A report that Chinese state-owned companies will be allowed to walk away from loss-making commodity derivative trades provoked anger and dismay among investment bankers on Monday as they feared it may set a damaging precedent.
The State-owned Assets Supervision and Administration Commission, the regulator and nominal shareholder for state-owned enterprises (SOEs), told six foreign banks that SOEs reserved the right to default on contracts, Caijing magazine quoted an unnamed industry source as saying in an article published on Saturday.
While the details of the report could not be confirmed, it was Monday's hot topic in financial circles from Shanghai to Singapore as commodity marketers feared that companies holding underwater price hedges could simply renege on the deals, costing banks millions of dollars in profit.
The warning from SASAC follows a series of measures from Beijing this year to crack down on the sale of derivative products by foreign banks to Chinese enterprises, principally big consumers, who bought protection against higher prices last year only to watch the market collapse -- leaving them with losses.
While many companies including top airlines have come clean on the losses, some analysts fear another wave may follow.
China's state-owned enterprises may unilaterally terminate commodities contracts as they try to cut massive losses from financial derivatives, an industry source told Caijing on August 28.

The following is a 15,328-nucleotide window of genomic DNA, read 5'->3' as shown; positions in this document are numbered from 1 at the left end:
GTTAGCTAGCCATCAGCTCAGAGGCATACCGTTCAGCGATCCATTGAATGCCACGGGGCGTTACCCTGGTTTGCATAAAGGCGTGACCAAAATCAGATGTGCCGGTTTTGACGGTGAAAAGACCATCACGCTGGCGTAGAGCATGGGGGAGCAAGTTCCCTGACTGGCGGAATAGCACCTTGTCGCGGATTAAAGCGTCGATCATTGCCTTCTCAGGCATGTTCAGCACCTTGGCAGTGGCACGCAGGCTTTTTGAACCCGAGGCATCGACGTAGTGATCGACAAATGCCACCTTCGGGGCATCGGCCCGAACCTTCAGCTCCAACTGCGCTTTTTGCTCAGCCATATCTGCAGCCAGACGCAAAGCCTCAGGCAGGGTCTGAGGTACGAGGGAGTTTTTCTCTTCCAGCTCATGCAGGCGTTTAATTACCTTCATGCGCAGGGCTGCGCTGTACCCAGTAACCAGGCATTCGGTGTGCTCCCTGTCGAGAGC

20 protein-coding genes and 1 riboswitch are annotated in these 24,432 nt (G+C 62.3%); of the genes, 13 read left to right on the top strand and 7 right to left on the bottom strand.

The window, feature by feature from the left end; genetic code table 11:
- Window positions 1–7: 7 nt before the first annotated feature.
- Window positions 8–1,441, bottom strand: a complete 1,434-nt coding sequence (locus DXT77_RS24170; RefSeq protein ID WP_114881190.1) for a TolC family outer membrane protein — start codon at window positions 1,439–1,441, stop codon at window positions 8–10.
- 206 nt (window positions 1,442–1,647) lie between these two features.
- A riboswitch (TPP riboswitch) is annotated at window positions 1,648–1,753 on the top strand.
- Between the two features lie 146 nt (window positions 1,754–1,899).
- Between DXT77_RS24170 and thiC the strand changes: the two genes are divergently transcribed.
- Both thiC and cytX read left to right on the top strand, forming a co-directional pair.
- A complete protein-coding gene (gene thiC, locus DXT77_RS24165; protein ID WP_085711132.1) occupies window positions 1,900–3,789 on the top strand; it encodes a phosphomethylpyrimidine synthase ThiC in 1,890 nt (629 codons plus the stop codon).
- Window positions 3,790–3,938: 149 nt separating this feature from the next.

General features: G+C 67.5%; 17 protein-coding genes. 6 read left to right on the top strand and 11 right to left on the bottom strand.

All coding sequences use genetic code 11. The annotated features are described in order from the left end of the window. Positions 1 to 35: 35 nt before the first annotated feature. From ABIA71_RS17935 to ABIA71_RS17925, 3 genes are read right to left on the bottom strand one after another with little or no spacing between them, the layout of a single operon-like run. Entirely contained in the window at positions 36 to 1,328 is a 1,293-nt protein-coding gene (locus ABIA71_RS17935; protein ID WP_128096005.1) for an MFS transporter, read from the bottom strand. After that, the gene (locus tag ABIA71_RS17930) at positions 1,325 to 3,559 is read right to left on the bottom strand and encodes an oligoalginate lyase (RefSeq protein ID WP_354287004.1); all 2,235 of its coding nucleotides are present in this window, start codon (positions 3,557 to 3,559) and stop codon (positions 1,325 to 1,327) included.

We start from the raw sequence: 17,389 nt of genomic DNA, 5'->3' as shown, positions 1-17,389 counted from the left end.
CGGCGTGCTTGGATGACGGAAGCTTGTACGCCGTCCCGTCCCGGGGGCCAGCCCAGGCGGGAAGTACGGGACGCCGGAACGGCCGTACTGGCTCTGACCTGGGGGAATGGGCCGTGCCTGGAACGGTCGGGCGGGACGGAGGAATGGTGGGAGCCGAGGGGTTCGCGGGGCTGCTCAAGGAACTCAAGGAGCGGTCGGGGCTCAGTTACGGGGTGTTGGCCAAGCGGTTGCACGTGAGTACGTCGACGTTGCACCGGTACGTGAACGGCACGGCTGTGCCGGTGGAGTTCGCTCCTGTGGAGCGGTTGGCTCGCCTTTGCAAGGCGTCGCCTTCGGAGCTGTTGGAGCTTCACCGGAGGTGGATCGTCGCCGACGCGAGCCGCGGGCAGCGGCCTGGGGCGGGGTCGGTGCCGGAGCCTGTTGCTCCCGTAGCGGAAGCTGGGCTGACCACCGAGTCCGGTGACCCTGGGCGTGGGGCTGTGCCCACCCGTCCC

According to the source, China's State-owned Assets Supervision and Administration Commission (SASAC) has sent notice to six foreign financial institutions informing them that several state-owned enterprise will reserve the right to default on commodities contracts signed with those institutions.
Keith Noyes, an official with the International Swaps and Derivatives Association, a trade organization, confirmed that he is aware of the matter, but provided no further comment.
Foreign brokerages usually work through their Hong Kong operations to sign over-the-counter derivative hedging contracts, according to an investment banker whose firm is involved in the business. Hong Kong and Singapore usually serve as venues for arbitration over such transactions.
Most investment banks may "just swallow" any losses arising from canceled contracts, the executive said, adding that any losses are usually made up for with compensating trades.
Investment banks "just earn less" from such transactions, he said.
But any such move would be a major blow to investment banks which service massive commodities hedging operations for Chinese SOEs on the international market, said the executive.
Chinese SOEs have suffered massive losses from hedging contracts since the onset of the global financial crisis. SASAC and the National Auditing Office has been investigating derivatives positions trading since the beginning of the year.
A source from a state-owned company told Caijing that most of Chinafs SOEs engaging in foreign exchange and international trade have participated in derivatives trading, involving capital topping 1 trillion yuan.
Originally posted by stander
reply to post by redhatty
I didn't read the whole agreement, but the "notes" are actually bonds. It looks like the IMF doesn't have enough funds to respond to many requests for an assistance. So they decided to borrow. I believe that the Chinese and IMF have come up with an instrument to create a special secondary market for the US Treasuries that China holds to liquidate them without undue losses. The biggest holders of US debt are likely to make this kind of purchase once again.
Originally posted by warrenb
reply to post by marg6043
To me it seems like the markets are doing exactly what they did this past January to March, before tumbling below 6800...
We could see the downward spiral very soon
[edit on 3-9-2009 by warrenb]